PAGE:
Chaker El Kalamouni 1 , Etienne Frumence 1 , Sandra Bos 1 , Jonathan Turpin 1 , Brice Nativel 2 , Wissal Harrabi 1 , David A. Wilkinson 1 , Olivier Meilhac 2 , 3 , Gilles Gadea 1 , Philippe Desprès 1 , Pascale Krejbich-Trotot 1 , * , Wildriss Viranaïcken 1 , *
20 December 2018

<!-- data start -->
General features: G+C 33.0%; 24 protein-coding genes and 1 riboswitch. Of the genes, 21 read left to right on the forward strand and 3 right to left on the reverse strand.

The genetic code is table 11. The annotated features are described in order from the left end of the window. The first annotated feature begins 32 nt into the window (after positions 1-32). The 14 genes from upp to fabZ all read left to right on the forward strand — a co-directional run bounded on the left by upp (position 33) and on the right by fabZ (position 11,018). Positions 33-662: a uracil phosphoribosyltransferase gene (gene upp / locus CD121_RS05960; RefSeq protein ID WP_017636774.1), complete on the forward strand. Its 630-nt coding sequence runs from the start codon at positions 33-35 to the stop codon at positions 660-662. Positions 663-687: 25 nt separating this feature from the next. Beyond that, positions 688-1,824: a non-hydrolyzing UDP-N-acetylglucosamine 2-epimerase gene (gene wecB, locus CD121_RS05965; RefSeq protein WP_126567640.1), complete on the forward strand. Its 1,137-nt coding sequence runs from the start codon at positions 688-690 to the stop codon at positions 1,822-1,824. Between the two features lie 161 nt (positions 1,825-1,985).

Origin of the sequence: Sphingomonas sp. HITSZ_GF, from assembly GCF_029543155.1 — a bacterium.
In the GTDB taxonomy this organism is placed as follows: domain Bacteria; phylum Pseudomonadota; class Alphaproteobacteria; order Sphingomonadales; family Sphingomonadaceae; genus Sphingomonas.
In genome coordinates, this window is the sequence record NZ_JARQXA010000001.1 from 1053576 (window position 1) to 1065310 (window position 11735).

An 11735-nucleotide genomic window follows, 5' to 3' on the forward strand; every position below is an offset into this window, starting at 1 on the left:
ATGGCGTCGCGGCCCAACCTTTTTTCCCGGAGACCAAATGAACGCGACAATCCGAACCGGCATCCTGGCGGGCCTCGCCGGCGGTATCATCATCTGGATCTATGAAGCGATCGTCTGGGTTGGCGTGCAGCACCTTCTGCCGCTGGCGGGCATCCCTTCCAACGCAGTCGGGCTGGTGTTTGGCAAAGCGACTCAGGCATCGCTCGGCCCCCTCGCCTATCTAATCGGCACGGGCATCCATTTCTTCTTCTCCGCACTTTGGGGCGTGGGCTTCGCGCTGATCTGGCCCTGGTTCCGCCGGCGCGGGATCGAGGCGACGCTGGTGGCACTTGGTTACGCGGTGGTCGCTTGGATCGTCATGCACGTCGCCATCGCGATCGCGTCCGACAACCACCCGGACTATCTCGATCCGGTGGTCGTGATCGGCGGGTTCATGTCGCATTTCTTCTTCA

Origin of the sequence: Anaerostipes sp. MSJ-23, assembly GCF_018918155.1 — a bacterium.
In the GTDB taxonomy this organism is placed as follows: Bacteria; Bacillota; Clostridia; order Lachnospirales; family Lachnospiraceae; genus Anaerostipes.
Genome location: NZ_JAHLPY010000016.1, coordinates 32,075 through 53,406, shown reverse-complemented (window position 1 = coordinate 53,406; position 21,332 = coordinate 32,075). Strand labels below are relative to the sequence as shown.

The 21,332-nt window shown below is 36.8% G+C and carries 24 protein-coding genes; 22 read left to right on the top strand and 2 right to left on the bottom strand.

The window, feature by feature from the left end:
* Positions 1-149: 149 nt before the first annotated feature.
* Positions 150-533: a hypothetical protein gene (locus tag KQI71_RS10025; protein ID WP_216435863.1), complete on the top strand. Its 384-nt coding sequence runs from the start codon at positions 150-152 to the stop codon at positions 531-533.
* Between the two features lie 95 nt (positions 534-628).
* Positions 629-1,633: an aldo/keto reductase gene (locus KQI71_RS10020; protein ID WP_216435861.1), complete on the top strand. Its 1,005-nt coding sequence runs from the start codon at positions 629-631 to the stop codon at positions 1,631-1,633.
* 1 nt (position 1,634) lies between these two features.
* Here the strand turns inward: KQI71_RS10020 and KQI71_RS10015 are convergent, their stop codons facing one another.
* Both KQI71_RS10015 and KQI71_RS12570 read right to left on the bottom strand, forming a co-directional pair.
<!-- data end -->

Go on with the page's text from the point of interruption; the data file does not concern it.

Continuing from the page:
Heme oxygenase-1 (HO-1), a rate-limiting enzyme involved in the degradation of heme, is induced in response to a wide range of stress conditions. HO-1 exerts antiviral activity against a broad range of viruses, including the Hepatitis C virus, the human immunodeficiency virus, and the dengue virus by inhibiting viral growth. It has been reported that HO-1 displays antiviral activity against the Zika virus (ZIKV) but the mechanisms of viral inhibition remain largely unknown. Using a ZIKV RNA replicon with the Green Fluorescent Protein (GFP) as a reporter protein, we were able to show that HO-1 expression resulted in the inhibition of viral RNA replication. Conversely, we observed a decrease in HO-1 expression in cells replicating the ZIKV RNA replicon. The study of human cells infected with ZIKV showed that the HO-1 expression level was significantly lower once viral replication was established, thereby limiting the antiviral effect of HO-1. Our work highlights the capacity of ZIKV to thwart the anti-replicative activity of HO-1 in human cells. Therefore, the modulation of HO-1 as a novel therapeutic strategy against ZIKV infection may display limited effect.